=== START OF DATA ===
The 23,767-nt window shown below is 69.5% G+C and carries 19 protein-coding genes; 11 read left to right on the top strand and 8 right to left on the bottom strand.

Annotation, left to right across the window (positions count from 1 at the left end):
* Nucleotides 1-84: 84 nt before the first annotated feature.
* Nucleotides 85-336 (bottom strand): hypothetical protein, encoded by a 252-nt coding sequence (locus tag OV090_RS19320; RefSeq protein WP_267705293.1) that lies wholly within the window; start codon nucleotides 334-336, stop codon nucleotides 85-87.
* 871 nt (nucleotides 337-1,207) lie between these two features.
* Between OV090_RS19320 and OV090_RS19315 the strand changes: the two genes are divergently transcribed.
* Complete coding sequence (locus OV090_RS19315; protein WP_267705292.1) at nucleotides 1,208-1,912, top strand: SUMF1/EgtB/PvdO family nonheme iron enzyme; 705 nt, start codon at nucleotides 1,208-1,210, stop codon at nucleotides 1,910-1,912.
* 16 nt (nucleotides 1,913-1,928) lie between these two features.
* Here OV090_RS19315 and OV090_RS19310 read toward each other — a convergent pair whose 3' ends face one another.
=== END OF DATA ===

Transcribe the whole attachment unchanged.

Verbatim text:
The 23,767-nt window shown below is 69.5% G+C and carries 19 protein-coding genes; 11 read left to right on the top strand and 8 right to left on the bottom strand.

Annotation, left to right across the window (positions count from 1 at the left end):
* Nucleotides 1-84: 84 nt before the first annotated feature.
* Nucleotides 85-336 (bottom strand): hypothetical protein, encoded by a 252-nt coding sequence (locus tag OV090_RS19320; RefSeq protein WP_267705293.1) that lies wholly within the window; start codon nucleotides 334-336, stop codon nucleotides 85-87.
* 871 nt (nucleotides 337-1,207) lie between these two features.
* Between OV090_RS19320 and OV090_RS19315 the strand changes: the two genes are divergently transcribed.
* Complete coding sequence (locus OV090_RS19315; protein WP_267705292.1) at nucleotides 1,208-1,912, top strand: SUMF1/EgtB/PvdO family nonheme iron enzyme; 705 nt, start codon at nucleotides 1,208-1,210, stop codon at nucleotides 1,910-1,912.
* 16 nt (nucleotides 1,913-1,928) lie between these two features.
* Here OV090_RS19315 and OV090_RS19310 read toward each other — a convergent pair whose 3' ends face one another.